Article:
There is something about anniversaries that appeals to people. And it’s our 30th. If it were a wedding anniversary, pearls would be an appropriate gift.
There is something about the pearl that speaks to the story of the Irish in America.
Born out of grit, a grain of sand, an outsider makes its way into a shell and sets off a chain reaction that in time results in a precious gem. What could be a more appropriate symbol of those plucky early Irish immigrants – outsiders all – pushing past obstacles to gain a foothold and proceeding forward with grit and determination until they solidified as one of the true cultural cornerstones of American society?
As I review our 30 years of publishing Irish America, all the stories merge into a cultural capsule. For the early immigrants the going is tough, but mingled into their hardscrabble existence are also great moments of joy. And, in all their trials there seems a strength of purpose, a refusal to quit and an indestructible pride in heritage that carries them forward.
Looking back over the issues, I pause over every Civil War story – more often of late as the 150th anniversary is commemorated – and reflect on how this central event in American life was also a turning point for those early immigrants. Their brave fighting won them respect and more acceptance, but the cost was so very high in terms of lives lost.
My hand hovers over the front cover of the Famine issue with its image of “Anguish,” a sculpture by Glenna Good-acre. It was a painful edition to produce; the rawness of that seminal event is a scar on my DNA that still hurts, but here too are stories of survival, and overcoming against the odds, and of people who helped us in the worst of times.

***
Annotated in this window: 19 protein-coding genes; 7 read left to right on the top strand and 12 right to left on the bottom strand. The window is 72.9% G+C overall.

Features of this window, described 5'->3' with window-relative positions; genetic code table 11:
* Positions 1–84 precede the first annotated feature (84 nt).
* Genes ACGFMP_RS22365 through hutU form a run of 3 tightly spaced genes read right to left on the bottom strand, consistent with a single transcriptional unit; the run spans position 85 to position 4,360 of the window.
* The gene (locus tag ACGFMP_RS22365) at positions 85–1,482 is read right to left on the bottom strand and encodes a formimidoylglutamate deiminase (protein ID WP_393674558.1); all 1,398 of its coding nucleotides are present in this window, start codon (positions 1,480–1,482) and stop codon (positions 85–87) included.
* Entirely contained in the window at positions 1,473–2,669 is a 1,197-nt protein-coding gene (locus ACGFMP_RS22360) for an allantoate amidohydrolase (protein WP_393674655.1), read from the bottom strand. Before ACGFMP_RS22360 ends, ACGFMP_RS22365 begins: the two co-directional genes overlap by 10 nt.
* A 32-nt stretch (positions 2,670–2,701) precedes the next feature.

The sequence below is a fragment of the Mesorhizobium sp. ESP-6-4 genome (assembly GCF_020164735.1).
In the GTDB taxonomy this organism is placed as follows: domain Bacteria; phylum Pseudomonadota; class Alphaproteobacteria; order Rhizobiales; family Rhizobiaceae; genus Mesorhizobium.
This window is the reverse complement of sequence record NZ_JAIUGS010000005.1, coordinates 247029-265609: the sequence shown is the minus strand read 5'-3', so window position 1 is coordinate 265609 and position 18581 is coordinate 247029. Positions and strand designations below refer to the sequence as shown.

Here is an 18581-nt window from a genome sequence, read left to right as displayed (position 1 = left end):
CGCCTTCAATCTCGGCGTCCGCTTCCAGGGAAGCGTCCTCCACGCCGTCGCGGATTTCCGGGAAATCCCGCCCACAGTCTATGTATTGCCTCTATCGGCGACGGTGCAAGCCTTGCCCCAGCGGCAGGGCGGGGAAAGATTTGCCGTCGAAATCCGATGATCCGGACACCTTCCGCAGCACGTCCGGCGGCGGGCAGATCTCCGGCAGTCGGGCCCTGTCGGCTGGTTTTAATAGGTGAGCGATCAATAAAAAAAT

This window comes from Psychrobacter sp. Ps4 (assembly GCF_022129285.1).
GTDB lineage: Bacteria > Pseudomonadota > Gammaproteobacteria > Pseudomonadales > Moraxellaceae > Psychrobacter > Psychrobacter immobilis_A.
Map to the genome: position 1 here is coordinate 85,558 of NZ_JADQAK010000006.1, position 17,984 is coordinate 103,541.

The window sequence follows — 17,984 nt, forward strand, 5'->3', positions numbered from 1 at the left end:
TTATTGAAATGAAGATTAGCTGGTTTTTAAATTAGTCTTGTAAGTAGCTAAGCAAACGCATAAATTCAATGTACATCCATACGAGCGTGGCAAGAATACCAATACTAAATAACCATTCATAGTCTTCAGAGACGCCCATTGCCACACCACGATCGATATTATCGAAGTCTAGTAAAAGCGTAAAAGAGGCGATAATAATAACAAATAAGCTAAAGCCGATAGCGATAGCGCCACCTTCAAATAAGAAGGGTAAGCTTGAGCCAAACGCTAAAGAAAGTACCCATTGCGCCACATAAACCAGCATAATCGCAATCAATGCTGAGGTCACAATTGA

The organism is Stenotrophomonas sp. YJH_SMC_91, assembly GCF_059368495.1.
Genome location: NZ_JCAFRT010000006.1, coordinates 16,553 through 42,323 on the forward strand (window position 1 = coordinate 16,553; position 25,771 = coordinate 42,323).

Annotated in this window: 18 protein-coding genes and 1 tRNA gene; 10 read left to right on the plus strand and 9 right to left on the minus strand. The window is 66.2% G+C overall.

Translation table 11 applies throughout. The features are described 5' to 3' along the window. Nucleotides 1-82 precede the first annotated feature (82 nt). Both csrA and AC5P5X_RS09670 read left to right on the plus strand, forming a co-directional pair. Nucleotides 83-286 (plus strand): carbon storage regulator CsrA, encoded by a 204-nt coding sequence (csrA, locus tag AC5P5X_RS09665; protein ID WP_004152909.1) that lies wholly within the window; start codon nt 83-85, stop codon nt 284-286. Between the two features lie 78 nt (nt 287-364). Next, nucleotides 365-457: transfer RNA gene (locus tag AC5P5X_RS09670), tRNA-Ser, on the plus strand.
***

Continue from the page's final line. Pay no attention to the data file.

And I fight back tears over the 9/11 coverage, reminded as I am at this time every year of the many we lost from the community. The traditional strongholds of the Irish in New York – the public service sector – firemen and police were decimated. And so many from the financial services industry – colleagues of those we honor in this issue. Our very first Wall Street 50 event was held at Windows on the World, a venue on top of the World Trade Center’s north tower. But again, with this story, we are reminded of the forebearance of the survivors and the unifying force of the tragedy that forever melded Irish and Irish American.
As I continue on my journey back through time, I’m often bemused by interviews with people who contribute to the sheer joy of life, reminding me that though those early immigrants had little in the way of material possessions when they embarked on their outward voyage into the unknown, they carried their music with them, and a love of dance, and a good story. And these gems of heritage have been passed down to future generations.
Perhaps one of our most precious assets became the ability to meld our tradition with change and other cultures.